FIR against 3 LUMS Faculty members and 2 students

Academics for Freedom condemns in the strongest terms the FIR on false charges registered against 3 faculty members of the Lahore University of Management Sciences and 2 students, including the president of the Student Council. The faculty members include:
1) Osama Siddique (Law faculty)
2) Rasul Buksh Rais (Social Sciences faculty)
3) Aasim Sajjad Akhtar (Social Sciences faculty)
The students include:
1) Saad Hassan Latif
2) Umar Malik
The charge leveled against them in the FIR is that of wall-chalking the Defence Police Station. Academics for Freedom recognises that these extremely frivolous charges are simply an attempt to harrass and intimidate members of the LUMS community.

Thursday, November 22, 2007

Legal Terror

With the imposition of the ‘emergency’ General Musharraf has not only suspended most of the fundamental rights clauses of the Constitution, he has suspended the Constitution itself as well. The Provisional Constitutional Order (a problematic term surely when a Constitution was in place when the PCO was imposed and when the Supreme Court of the country had announced that any PCO would be illegal) makes it very clear that General Musharraf would have the power to issue any ordinance, any order and amend the suspended Constitution in any which way he likes and this power cannot be questioned or challenged in any court of law.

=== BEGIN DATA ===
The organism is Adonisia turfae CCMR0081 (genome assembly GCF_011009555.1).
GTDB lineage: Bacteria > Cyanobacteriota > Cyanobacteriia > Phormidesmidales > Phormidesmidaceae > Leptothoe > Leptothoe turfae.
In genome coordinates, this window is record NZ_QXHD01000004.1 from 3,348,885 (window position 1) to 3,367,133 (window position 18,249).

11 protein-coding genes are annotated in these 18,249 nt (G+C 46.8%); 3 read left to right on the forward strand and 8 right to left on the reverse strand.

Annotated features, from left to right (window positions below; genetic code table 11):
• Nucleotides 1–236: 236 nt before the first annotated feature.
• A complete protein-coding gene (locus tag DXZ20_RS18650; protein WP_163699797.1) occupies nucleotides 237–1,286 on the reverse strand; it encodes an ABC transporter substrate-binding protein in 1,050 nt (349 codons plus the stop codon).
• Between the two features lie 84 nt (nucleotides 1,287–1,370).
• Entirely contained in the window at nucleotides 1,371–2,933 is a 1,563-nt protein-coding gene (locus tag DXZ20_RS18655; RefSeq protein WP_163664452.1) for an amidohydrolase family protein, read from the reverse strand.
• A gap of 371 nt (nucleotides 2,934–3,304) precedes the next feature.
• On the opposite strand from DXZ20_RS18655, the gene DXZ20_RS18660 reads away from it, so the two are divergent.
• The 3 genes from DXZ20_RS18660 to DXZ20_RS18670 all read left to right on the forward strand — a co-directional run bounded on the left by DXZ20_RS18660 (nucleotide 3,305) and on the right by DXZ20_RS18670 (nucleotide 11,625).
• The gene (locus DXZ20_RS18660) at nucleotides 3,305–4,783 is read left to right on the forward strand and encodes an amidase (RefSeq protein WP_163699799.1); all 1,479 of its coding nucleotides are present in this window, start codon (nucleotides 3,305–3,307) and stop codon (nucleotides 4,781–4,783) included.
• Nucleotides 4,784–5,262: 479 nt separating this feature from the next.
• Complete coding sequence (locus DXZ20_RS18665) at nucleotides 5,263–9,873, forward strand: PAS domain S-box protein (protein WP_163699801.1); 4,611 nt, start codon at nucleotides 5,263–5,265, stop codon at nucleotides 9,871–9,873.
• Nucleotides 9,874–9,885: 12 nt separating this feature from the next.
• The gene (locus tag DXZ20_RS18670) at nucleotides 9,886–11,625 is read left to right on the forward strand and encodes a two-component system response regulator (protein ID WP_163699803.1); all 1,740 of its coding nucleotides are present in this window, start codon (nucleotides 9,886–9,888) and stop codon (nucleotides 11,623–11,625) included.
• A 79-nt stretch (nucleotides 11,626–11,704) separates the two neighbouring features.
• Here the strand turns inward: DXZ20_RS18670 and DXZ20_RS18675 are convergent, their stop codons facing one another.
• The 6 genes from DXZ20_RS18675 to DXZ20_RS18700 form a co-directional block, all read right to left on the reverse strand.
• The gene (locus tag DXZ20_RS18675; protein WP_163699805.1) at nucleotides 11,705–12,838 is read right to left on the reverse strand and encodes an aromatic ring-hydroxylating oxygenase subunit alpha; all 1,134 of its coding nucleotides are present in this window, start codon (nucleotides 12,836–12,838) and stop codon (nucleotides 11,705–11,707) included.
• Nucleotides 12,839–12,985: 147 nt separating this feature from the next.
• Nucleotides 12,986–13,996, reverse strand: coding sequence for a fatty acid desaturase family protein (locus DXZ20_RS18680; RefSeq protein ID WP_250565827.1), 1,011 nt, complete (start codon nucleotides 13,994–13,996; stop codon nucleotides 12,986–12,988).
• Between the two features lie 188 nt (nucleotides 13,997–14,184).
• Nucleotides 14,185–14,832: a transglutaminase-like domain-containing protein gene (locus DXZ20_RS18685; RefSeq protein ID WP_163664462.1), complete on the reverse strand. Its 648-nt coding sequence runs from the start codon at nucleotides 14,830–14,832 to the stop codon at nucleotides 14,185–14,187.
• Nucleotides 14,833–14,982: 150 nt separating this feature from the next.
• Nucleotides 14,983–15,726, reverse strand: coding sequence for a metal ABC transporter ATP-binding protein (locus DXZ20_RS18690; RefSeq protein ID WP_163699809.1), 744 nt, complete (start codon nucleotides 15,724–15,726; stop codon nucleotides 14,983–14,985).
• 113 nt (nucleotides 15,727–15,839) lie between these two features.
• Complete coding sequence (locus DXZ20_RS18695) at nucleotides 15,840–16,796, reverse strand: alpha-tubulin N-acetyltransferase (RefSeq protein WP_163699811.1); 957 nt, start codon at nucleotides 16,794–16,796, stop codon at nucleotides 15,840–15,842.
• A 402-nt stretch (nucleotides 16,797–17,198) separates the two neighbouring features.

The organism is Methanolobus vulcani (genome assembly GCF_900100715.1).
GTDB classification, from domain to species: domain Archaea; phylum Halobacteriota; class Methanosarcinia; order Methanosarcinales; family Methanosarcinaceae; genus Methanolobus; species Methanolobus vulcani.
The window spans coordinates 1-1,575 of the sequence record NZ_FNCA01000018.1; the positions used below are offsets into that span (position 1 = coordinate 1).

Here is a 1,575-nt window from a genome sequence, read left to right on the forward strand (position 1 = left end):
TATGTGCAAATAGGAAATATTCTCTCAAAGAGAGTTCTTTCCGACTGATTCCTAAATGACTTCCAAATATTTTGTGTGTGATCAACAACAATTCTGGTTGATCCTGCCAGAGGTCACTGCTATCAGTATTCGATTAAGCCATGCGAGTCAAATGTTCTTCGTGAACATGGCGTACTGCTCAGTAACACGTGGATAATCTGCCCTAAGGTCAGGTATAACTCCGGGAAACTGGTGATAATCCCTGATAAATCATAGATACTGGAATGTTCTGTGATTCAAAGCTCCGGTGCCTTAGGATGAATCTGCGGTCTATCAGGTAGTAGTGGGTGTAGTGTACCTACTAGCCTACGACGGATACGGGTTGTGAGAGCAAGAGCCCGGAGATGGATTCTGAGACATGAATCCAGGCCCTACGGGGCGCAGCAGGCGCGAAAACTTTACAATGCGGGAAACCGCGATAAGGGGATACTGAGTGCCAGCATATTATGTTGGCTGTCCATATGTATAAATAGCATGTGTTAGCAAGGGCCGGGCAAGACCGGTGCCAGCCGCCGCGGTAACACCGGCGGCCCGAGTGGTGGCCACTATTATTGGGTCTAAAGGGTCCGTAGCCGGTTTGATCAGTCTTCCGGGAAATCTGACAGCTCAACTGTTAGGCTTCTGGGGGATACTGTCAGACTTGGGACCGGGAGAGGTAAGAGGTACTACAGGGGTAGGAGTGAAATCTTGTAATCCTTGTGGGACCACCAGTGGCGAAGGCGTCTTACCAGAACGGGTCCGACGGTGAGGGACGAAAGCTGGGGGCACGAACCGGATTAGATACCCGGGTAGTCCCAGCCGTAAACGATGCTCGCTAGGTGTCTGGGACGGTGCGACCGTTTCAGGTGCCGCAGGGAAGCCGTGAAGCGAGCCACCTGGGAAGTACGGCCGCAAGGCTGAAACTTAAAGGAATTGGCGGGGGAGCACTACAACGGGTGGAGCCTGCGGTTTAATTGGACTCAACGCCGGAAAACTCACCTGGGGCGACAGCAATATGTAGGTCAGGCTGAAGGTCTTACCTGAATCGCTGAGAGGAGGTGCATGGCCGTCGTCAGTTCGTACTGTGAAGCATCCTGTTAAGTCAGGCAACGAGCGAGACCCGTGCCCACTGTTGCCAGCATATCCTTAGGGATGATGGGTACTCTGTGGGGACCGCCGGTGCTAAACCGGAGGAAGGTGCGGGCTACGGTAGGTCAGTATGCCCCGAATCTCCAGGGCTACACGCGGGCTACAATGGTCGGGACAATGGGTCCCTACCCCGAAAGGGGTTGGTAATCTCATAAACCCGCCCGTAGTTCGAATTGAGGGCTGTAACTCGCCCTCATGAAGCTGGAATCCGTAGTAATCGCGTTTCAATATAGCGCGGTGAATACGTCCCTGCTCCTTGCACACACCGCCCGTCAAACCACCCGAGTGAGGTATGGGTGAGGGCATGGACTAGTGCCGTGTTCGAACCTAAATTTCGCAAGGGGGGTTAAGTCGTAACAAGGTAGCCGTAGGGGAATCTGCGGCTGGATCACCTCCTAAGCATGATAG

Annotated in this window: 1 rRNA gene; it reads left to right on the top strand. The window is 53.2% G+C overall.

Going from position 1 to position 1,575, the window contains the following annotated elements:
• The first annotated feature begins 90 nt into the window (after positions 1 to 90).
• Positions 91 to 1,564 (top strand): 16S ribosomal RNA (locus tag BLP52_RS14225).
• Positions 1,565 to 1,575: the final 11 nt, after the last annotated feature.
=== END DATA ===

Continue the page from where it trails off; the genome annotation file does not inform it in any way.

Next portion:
But the story does not end here. Even after having all these sweeping powers his government has felt it necessary to bring about changes in the Pakistan Army Act (1952), the basic law governing interrogation/trial procedures pertaining to military personnel, to allow civilians to be arrested and interrogated by the military and to be tried through military courts as well.